Private pension plans as a tool to protect assets caught in bankruptcy | Greenberg Glusker LLP

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After years of hard work and planning, or perhaps thanks to the timely entry into an emerging market, your business is booming. With day-to-day operations running smoothly, you begin to think about how best to plan ahead to protect your newly accumulated capital in a landscape of ever-changing consumer tastes and high uncertainties. The sheer number of asset protection measures can seem daunting, ranging from the perplexity of spending trusts to the somewhat questionable practice of offshore accounts. An often overlooked asset protection option is setting up a private pension plan through your business.

Section 704.115 of the California Code of Civil Procedure (“CCP”) exempts “[a]All amounts held, controlled or in the process of being distributed by a private pension plan ”. CCP § 704.115 (b). Amounts held in “[p]rival pension plans “” established or operated by private employers, “including” private companies, “are fully tax exempt. CCP § 704.115 (a) (1) and (b).

For a private pension plan to be considered exempt under section 704.115 of the CPP, the plan must be “primarily designed and used for retirement purposes. “[1] Even a private pension plan “used in part to protect assets is still exempt” if it meets this basic requirement. Identifier.

Determining whether a private pension plan is designed and used primarily for retirement purposes is a factual inquiry and the courts consider all of the circumstances.[2] All factors must be taken into account and none are determinative.[3] The relevant factors are as follows:

  1. The “subjective intention of the debtor” in the design and use of the plan or account.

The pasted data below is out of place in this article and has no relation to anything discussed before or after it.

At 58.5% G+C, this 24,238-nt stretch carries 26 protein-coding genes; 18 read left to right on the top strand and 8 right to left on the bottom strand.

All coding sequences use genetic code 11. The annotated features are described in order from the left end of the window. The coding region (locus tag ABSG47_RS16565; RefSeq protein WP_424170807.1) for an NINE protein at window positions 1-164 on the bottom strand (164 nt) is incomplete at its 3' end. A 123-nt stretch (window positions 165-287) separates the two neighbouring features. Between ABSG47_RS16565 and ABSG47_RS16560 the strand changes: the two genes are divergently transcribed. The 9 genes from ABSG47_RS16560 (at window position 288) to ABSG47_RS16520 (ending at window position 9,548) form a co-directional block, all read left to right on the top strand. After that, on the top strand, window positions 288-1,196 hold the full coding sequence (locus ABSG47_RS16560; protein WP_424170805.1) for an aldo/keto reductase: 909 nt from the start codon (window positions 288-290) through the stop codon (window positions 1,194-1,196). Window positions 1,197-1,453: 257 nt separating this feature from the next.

2. the “timeline” or timing of the creation of the plan or account vis-à-vis other events.
  3. the degree of control that the debtor exercises “over the contributions, management, administration and use of funds” in the plan or account.
  4. whether the debtor has violated or complied with Internal Revenue Service (IRS) rules or plan rules by contributing to the plan.
  5. if the debtor withdraws money from the plan or account, whether those funds were used for retirement or for some other purpose unrelated to retirement.[4]

As long as a private pension plan is designed and used primarily for retirement purposes and goes through the above factors, the private pension plan will be fully exempt under California law, even if the plan is established only in the profit of the principal of the enterprise. As such, it is an effective tool for executives who wish to protect their assets today for an uncertain future.

[1] In re Rucker, 570 F.3d 1155, 1160 (9th Cir. 2009) (emphasis in original); see also Yaesu Elecs. Corp. against Tamura, 28 Cal. App. 4th 8, 14 (1994).

[2] O’Brien v AMBS Diagnostics, LLC, 38 California, 5th 553 (2019); Rucker, 570 F.3d at 1161.

[3] In re Bloom 839 F.2d, 1376, 1379-80 (9th Cir. 1988).

[4] O’Brien, 38 Cal.App. 5th at 561 (listing factors and authorities applying each).

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